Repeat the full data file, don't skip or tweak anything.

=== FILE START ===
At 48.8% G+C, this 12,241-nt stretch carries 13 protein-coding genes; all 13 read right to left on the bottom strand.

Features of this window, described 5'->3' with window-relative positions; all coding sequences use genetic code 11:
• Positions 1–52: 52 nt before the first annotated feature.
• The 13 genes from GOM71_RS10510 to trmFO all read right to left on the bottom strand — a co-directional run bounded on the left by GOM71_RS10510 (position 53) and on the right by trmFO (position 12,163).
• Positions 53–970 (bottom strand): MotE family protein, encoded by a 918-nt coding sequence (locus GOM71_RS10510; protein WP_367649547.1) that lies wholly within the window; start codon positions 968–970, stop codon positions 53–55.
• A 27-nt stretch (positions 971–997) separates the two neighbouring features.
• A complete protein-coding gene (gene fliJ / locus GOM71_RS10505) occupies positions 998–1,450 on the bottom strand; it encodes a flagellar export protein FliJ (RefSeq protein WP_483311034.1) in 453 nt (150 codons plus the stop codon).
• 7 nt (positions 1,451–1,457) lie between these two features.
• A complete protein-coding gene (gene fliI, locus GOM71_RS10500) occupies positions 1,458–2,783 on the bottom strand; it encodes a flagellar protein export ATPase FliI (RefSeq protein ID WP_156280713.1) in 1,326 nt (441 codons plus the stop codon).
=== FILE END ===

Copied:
At 48.8% G+C, this 12,241-nt stretch carries 13 protein-coding genes; all 13 read right to left on the bottom strand.

Features of this window, described 5'->3' with window-relative positions; all coding sequences use genetic code 11:
• Positions 1–52: 52 nt before the first annotated feature.
• The 13 genes from GOM71_RS10510 to trmFO all read right to left on the bottom strand — a co-directional run bounded on the left by GOM71_RS10510 (position 53) and on the right by trmFO (position 12,163).
• Positions 53–970 (bottom strand): MotE family protein, encoded by a 918-nt coding sequence (locus GOM71_RS10510; protein WP_367649547.1) that lies wholly within the window; start codon positions 968–970, stop codon positions 53–55.
• A 27-nt stretch (positions 971–997) separates the two neighbouring features.
• A complete protein-coding gene (gene fliJ / locus GOM71_RS10505) occupies positions 998–1,450 on the bottom strand; it encodes a flagellar export protein FliJ (RefSeq protein WP_483311034.1) in 453 nt (150 codons plus the stop codon).
• 7 nt (positions 1,451–1,457) lie between these two features.
• A complete protein-coding gene (gene fliI, locus GOM71_RS10500) occupies positions 1,458–2,783 on the bottom strand; it encodes a flagellar protein export ATPase FliI (RefSeq protein ID WP_156280713.1) in 1,326 nt (441 codons plus the stop codon).